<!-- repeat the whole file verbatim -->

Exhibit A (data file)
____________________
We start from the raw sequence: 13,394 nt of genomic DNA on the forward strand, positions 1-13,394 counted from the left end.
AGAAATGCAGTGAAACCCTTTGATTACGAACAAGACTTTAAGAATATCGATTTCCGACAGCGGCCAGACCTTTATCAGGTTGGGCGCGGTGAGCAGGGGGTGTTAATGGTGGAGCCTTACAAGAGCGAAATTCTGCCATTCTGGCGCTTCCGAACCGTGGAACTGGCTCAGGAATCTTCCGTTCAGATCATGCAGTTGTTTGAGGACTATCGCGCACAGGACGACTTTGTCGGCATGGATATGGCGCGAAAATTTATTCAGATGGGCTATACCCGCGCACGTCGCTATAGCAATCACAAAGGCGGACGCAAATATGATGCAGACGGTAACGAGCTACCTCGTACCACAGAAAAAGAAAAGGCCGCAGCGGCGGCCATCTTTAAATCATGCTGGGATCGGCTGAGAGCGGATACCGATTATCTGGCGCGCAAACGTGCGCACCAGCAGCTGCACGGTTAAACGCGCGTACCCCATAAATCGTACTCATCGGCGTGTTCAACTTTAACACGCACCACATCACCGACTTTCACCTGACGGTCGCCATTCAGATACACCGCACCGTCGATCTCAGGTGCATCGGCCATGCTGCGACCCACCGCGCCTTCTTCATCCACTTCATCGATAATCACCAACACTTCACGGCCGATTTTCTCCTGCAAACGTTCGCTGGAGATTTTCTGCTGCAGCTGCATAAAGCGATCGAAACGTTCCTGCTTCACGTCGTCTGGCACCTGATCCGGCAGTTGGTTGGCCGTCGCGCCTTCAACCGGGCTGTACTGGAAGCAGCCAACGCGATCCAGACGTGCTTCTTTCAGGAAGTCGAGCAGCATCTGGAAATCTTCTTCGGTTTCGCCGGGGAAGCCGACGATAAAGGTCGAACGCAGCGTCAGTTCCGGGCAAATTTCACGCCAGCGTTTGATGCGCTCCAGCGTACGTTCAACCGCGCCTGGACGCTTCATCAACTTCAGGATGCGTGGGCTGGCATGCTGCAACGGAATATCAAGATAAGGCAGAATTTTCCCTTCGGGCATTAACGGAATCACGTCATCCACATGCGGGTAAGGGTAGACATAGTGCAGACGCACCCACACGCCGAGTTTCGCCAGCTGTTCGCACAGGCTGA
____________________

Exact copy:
We start from the raw sequence: 13,394 nt of genomic DNA on the forward strand, positions 1-13,394 counted from the left end.
AGAAATGCAGTGAAACCCTTTGATTACGAACAAGACTTTAAGAATATCGATTTCCGACAGCGGCCAGACCTTTATCAGGTTGGGCGCGGTGAGCAGGGGGTGTTAATGGTGGAGCCTTACAAGAGCGAAATTCTGCCATTCTGGCGCTTCCGAACCGTGGAACTGGCTCAGGAATCTTCCGTTCAGATCATGCAGTTGTTTGAGGACTATCGCGCACAGGACGACTTTGTCGGCATGGATATGGCGCGAAAATTTATTCAGATGGGCTATACCCGCGCACGTCGCTATAGCAATCACAAAGGCGGACGCAAATATGATGCAGACGGTAACGAGCTACCTCGTACCACAGAAAAAGAAAAGGCCGCAGCGGCGGCCATCTTTAAATCATGCTGGGATCGGCTGAGAGCGGATACCGATTATCTGGCGCGCAAACGTGCGCACCAGCAGCTGCACGGTTAAACGCGCGTACCCCATAAATCGTACTCATCGGCGTGTTCAACTTTAACACGCACCACATCACCGACTTTCACCTGACGGTCGCCATTCAGATACACCGCACCGTCGATCTCAGGTGCATCGGCCATGCTGCGACCCACCGCGCCTTCTTCATCCACTTCATCGATAATCACCAACACTTCACGGCCGATTTTCTCCTGCAAACGTTCGCTGGAGATTTTCTGCTGCAGCTGCATAAAGCGATCGAAACGTTCCTGCTTCACGTCGTCTGGCACCTGATCCGGCAGTTGGTTGGCCGTCGCGCCTTCAACCGGGCTGTACTGGAAGCAGCCAACGCGATCCAGACGTGCTTCTTTCAGGAAGTCGAGCAGCATCTGGAAATCTTCTTCGGTTTCGCCGGGGAAGCCGACGATAAAGGTCGAACGCAGCGTCAGTTCCGGGCAAATTTCACGCCAGCGTTTGATGCGCTCCAGCGTACGTTCAACCGCGCCTGGACGCTTCATCAACTTCAGGATGCGTGGGCTGGCATGCTGCAACGGAATATCAAGATAAGGCAGAATTTTCCCTTCGGGCATTAACGGAATCACGTCATCCACATGCGGGTAAGGGTAGACATAGTGCAGACGCACCCACACGCCGAGTTTCGCCAGCTGTTCGCACAGGCTGA